Toulouse reveals that, in order to detect illegal installations, Ratrod has developed detection tools that are being implemented in all its games that check for specific files and codes and verify if they have been modified.

"Our detection methods are very accurate," he says, "and the data is then sent to our servers which keep everything on record. It allows us to determine the piracy rates per device, OS version, and country, and also keeps track of device UUIDs, IP addresses, play sessions, and conversion rates."


Ratrod Studio's Hockey Fight

Toulouse recognizes that the number of pirated installations doesn't necessarily represent the amount of sales lost since, he says, a large number of users might not have ended up paying for the game, as evidenced by the very low conversion rate data observed from pirates-to-paying customers -- 0.025 percent.

"But it certainly gives you an idea of how serious the problem is and why it's important to keep it in consideration for your future projects," he notes.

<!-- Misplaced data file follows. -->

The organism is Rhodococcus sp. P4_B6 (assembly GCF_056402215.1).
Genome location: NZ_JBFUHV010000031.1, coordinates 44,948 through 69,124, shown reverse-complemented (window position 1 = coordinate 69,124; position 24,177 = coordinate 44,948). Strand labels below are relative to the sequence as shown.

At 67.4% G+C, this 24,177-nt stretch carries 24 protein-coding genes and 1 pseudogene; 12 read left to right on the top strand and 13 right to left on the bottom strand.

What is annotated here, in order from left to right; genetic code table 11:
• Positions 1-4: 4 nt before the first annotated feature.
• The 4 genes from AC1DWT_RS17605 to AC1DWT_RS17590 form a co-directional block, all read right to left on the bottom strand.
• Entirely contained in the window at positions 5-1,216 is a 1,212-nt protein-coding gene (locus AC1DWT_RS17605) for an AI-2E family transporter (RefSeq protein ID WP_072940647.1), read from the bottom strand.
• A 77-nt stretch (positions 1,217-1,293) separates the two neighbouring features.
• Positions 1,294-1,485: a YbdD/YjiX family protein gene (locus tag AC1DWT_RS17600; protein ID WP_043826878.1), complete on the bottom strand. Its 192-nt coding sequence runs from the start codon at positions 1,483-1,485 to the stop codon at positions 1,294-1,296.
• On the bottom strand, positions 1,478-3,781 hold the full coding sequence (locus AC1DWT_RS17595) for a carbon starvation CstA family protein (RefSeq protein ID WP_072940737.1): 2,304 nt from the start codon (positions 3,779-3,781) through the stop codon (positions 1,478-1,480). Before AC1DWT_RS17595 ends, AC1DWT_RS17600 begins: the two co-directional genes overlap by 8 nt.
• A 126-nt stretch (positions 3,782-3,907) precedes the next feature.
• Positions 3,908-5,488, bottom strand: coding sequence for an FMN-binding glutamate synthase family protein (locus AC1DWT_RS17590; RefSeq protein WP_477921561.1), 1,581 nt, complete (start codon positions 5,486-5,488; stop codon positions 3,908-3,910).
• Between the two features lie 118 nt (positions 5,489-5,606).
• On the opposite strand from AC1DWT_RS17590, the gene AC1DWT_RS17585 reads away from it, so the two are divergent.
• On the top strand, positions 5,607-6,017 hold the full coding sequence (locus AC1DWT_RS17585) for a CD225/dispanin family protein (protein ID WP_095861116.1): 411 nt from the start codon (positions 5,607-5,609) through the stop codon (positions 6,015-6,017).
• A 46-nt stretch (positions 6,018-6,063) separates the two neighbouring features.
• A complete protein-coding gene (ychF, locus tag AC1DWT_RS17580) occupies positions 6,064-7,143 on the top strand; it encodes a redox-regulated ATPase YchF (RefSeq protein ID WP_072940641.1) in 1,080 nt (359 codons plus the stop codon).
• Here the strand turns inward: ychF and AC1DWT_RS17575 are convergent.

His best suggestions to other developers are these: keep the price of your app low since the pricier the app, the more people will be encouraged to find and download a pirated version. The heavier your app, the harder and more time-consuming it is to download, the more temptation there is. Finally, updating your game once in a while with new features, content, or bug fixes can also help reduce piracy rates.

He also recommends setting a Google Alert of your app name, which will automatically send you a daily notice with a list of all the web sites mentioning your game. You can then file a Digital Millennium Copyright Act (DMCA) form to request removal of the files off the various servers, since they are hosting a pirated version of your game.

Toulouse considers his anti-piracy efforts to be successful ones, although he accepts the reality that piracy is inherently unstoppable.

"But it can certainly be reduced," he says. "By adapting different strategies, we managed to trim our piracy rates by more than 15 percent over the past year. Considering a total amount of downloads ranging in the millions, 15 percent represents thousands of dollars in additional sales. That's surely a good enough reason to continue to monitor the situation closely and adapt our business model accordingly."